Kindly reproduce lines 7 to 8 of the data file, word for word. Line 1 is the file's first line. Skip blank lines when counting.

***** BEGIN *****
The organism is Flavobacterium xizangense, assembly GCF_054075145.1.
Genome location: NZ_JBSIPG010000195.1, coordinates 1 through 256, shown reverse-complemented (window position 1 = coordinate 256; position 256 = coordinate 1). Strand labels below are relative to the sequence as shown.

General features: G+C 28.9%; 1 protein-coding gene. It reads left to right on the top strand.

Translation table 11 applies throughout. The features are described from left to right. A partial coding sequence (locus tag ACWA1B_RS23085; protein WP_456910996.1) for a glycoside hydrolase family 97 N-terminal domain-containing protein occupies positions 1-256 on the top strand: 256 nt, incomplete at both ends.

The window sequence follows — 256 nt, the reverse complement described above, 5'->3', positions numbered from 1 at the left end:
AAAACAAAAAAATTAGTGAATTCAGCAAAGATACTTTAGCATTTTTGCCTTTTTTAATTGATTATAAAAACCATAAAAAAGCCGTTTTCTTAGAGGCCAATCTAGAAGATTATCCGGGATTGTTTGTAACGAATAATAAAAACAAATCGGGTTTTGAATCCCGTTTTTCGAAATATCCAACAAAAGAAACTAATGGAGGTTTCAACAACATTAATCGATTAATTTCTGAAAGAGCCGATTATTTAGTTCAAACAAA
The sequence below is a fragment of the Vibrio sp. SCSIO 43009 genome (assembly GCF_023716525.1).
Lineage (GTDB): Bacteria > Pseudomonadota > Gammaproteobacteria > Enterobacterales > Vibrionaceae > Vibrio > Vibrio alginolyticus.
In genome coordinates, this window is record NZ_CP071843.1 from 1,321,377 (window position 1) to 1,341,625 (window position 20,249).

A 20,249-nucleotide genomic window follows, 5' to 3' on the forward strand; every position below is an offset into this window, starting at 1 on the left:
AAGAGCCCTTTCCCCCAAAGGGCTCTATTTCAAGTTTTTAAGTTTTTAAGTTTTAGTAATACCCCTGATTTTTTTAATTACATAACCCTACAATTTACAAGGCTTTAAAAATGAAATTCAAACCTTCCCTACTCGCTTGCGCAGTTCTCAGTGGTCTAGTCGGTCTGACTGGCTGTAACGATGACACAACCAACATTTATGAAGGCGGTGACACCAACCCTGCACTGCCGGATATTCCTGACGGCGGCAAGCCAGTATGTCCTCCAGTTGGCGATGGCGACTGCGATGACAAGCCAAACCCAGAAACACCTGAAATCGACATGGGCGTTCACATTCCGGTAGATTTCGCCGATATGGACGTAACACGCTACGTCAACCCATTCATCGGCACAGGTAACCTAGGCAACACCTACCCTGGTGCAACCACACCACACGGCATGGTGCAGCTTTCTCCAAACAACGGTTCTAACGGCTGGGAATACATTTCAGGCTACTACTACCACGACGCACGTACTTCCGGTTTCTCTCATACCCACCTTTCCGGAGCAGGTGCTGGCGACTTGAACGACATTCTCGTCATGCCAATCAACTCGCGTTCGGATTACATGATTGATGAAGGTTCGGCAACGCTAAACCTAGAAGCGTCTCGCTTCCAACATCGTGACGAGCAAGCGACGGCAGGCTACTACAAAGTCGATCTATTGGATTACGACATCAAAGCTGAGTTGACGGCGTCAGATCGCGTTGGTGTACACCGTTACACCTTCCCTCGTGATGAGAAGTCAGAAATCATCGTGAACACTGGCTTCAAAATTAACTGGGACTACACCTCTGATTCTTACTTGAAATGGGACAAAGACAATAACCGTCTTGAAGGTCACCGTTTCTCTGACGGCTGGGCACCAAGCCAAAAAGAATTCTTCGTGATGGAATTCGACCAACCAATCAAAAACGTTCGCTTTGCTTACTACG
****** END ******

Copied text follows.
The sequence below is a fragment of the Vibrio sp. SCSIO 43009 genome (assembly GCF_023716525.1).
Lineage (GTDB): Bacteria > Pseudomonadota > Gammaproteobacteria > Enterobacterales > Vibrionaceae > Vibrio > Vibrio alginolyticus.